Prolonged Delirium With Catatonia Following Orthotopic Liver Transplant Responsive to Memantine.

Published

Journal Article

A 59-year-old man with nonalcoholic steatohepatitis cirrhosis underwent an orthotopic liver transplant and experienced a complicated postoperative course, including a prolonged delirium. After discharge to rehabilitation, he had 2 subsequent admissions for delirium. On the first readmission, the transplant team started the patient on risperidone and resumed treatment with sertraline. On his second readmission, neurology and psychiatry were consulted. On evaluation, the patient demonstrated signs of catatonia. On the basis of recommendations from psychiatry, the risperidone and sertraline were stopped, and the patient was started on mirtazapine. He failed to demonstrate improvement within the next 48 hours. Extensive work-up demonstrated a multifactorial etiology for his delirium, including calcineurin-related neuropsychiatric toxicity from tacrolimus leading to possible posterior reversible encephalopathy syndrome. However, after the initiation of memantine on hospital day 3-before the cessation of tacrolimus-the patient demonstrated marked improvement in mental status and motor symptoms. His magnetic resonance imaging, in addition to findings that raised concerns about posterior reversible encephalopathy syndrome, had demonstrated bilateral basal ganglia abnormalities on T1 imaging of uncertain origin. It is postulated that these findings served as predisposing factors for the patient's catatonic symptoms. Although it has been described in case reports following liver transplant, catatonia remains an underrecognized neuropsychiatric complication following liver transplant. This case demonstrates the effectiveness of memantine, an N-methyl-D-aspartic acid antagonist that decreases glutamine excitotoxicity, as a potential treatment for catatonia in postliver transplant patients.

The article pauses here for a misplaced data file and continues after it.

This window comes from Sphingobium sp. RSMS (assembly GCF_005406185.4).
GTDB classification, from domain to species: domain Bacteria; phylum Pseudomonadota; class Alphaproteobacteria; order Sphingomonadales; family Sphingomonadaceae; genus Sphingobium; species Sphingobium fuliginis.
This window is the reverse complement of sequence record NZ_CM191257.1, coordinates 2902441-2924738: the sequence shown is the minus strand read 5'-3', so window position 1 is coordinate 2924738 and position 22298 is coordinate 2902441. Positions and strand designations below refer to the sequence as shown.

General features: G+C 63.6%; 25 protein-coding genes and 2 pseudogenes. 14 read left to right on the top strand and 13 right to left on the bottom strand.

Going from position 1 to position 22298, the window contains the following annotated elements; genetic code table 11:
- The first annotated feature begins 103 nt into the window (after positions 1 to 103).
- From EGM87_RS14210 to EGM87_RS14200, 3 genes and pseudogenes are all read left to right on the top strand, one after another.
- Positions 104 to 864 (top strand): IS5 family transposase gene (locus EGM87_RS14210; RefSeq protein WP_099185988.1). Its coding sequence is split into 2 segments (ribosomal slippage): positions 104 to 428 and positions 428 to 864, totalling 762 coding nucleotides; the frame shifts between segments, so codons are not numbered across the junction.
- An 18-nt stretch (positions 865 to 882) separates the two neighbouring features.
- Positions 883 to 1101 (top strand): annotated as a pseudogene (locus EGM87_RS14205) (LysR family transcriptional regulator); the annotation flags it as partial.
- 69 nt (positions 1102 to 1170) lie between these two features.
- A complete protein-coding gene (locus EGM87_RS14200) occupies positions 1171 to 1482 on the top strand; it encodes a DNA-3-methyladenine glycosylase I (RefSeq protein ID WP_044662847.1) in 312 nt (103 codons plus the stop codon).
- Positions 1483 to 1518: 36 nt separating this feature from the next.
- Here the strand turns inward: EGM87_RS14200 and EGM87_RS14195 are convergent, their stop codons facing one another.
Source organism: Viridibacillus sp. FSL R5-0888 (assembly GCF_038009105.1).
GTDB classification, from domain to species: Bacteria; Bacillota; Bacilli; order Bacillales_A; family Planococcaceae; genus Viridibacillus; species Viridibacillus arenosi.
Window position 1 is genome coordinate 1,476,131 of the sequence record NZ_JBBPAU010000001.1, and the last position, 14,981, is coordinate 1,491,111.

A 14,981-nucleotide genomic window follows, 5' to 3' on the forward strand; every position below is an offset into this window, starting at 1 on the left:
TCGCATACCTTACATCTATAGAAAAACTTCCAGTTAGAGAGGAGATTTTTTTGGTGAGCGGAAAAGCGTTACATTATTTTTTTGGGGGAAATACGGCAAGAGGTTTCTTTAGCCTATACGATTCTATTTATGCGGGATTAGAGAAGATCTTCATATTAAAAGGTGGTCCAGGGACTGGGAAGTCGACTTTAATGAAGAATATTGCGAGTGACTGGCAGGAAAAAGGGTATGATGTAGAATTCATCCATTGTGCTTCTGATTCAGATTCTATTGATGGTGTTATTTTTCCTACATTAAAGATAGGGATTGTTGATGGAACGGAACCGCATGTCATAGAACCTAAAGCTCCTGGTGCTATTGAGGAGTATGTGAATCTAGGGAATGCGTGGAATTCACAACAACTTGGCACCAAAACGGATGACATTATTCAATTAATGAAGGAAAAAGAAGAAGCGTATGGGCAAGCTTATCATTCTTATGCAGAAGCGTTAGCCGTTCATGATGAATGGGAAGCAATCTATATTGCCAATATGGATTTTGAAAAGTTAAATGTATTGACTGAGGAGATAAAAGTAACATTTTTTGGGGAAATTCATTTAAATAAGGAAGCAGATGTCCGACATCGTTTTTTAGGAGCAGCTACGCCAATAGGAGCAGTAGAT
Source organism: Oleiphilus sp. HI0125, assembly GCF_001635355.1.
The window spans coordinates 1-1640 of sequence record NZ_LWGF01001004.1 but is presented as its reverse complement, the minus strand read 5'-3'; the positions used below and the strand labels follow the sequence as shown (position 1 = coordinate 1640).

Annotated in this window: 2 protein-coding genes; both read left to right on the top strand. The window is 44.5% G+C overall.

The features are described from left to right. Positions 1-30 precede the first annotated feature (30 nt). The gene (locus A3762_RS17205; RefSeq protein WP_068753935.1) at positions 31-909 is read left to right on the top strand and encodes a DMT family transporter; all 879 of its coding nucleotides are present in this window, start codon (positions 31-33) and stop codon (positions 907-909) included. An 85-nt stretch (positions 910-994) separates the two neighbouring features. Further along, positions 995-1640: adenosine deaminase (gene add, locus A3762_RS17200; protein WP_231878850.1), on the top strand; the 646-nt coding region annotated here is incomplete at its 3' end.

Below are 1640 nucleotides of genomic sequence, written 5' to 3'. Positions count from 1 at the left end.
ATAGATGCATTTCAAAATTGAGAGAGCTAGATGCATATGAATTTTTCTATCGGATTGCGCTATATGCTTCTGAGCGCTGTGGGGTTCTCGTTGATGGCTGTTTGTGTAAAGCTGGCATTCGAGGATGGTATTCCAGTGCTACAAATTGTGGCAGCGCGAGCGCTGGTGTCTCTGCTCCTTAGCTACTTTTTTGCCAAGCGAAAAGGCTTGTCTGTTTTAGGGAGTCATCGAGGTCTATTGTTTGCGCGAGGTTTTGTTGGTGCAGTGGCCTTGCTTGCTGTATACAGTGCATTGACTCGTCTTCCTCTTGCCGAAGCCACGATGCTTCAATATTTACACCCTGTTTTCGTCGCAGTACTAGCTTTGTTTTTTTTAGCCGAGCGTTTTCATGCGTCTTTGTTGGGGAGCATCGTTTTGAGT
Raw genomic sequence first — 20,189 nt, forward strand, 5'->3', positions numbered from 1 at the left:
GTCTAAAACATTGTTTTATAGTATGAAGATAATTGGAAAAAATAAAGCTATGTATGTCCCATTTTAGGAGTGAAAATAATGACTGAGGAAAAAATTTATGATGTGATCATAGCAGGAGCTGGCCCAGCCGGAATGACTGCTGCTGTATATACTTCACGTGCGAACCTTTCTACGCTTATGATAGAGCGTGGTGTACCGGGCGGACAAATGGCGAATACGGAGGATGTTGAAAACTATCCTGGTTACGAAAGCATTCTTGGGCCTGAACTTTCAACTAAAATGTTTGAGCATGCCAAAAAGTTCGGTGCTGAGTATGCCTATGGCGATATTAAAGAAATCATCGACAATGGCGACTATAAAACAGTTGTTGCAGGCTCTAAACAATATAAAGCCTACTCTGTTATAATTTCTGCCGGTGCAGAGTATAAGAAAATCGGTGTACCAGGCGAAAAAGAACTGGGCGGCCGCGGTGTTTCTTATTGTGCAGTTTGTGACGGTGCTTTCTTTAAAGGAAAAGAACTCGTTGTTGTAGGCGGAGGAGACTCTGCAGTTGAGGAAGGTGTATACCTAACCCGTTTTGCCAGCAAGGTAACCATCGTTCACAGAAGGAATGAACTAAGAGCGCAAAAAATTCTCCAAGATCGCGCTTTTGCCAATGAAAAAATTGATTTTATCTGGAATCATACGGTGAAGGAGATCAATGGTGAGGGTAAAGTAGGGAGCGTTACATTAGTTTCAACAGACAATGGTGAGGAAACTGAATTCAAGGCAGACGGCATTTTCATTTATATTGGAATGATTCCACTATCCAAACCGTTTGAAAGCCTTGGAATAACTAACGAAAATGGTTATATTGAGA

Full Text

Duke Authors

Cited Authors

  • Brown, GD; Muzyk, AJ; Preud'homme, XA

Published Date

  • March 2016

Published In

Volume / Issue

  • 22 / 2

Start / End Page

  • 128 - 132

PubMed ID

  • 27138082

Pubmed Central ID

  • 27138082

Electronic International Standard Serial Number (EISSN)

  • 1538-1145

Digital Object Identifier (DOI)

  • 10.1097/PRA.0000000000000133

Language

  • eng

Conference Location

  • United States